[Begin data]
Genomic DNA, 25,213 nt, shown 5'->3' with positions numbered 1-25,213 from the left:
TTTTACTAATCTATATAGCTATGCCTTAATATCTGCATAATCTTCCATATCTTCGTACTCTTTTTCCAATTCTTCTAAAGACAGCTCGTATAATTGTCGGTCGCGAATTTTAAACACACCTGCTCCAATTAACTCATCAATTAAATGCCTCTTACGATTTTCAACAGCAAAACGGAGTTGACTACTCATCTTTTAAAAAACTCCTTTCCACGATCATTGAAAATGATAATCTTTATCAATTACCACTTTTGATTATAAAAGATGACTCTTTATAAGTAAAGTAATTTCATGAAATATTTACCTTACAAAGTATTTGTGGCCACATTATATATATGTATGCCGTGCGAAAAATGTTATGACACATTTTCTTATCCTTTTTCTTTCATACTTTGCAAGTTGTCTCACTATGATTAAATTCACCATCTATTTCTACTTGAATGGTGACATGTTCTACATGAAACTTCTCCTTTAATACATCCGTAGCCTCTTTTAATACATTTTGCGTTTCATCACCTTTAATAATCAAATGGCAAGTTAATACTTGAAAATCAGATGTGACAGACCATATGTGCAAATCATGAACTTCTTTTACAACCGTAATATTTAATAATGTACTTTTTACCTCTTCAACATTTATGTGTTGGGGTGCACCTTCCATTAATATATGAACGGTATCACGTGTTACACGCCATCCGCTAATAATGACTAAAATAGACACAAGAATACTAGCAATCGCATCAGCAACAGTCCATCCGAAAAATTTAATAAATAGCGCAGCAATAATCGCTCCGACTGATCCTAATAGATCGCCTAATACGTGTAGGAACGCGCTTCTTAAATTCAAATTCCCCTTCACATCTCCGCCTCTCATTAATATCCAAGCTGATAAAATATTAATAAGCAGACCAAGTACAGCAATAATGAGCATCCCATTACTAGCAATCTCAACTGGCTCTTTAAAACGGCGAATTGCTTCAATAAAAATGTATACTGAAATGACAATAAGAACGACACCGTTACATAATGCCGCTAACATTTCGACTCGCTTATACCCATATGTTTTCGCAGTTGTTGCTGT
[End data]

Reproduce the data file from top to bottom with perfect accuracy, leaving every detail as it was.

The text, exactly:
Genomic DNA, 25,213 nt, shown 5'->3' with positions numbered 1-25,213 from the left:
TTTTACTAATCTATATAGCTATGCCTTAATATCTGCATAATCTTCCATATCTTCGTACTCTTTTTCCAATTCTTCTAAAGACAGCTCGTATAATTGTCGGTCGCGAATTTTAAACACACCTGCTCCAATTAACTCATCAATTAAATGCCTCTTACGATTTTCAACAGCAAAACGGAGTTGACTACTCATCTTTTAAAAAACTCCTTTCCACGATCATTGAAAATGATAATCTTTATCAATTACCACTTTTGATTATAAAAGATGACTCTTTATAAGTAAAGTAATTTCATGAAATATTTACCTTACAAAGTATTTGTGGCCACATTATATATATGTATGCCGTGCGAAAAATGTTATGACACATTTTCTTATCCTTTTTCTTTCATACTTTGCAAGTTGTCTCACTATGATTAAATTCACCATCTATTTCTACTTGAATGGTGACATGTTCTACATGAAACTTCTCCTTTAATACATCCGTAGCCTCTTTTAATACATTTTGCGTTTCATCACCTTTAATAATCAAATGGCAAGTTAATACTTGAAAATCAGATGTGACAGACCATATGTGCAAATCATGAACTTCTTTTACAACCGTAATATTTAATAATGTACTTTTTACCTCTTCAACATTTATGTGTTGGGGTGCACCTTCCATTAATATATGAACGGTATCACGTGTTACACGCCATCCGCTAATAATGACTAAAATAGACACAAGAATACTAGCAATCGCATCAGCAACAGTCCATCCGAAAAATTTAATAAATAGCGCAGCAATAATCGCTCCGACTGATCCTAATAGATCGCCTAATACGTGTAGGAACGCGCTTCTTAAATTCAAATTCCCCTTCACATCTCCGCCTCTCATTAATATCCAAGCTGATAAAATATTAATAAGCAGACCAAGTACAGCAATAATGAGCATCCCATTACTAGCAATCTCAACTGGCTCTTTAAAACGGCGAATTGCTTCAATAAAAATGTATACTGAAATGACAATAAGAACGACACCGTTACATAATGCCGCTAACATTTCGACTCGCTTATACCCATATGTTTTCGCAGTTGTTGCTGT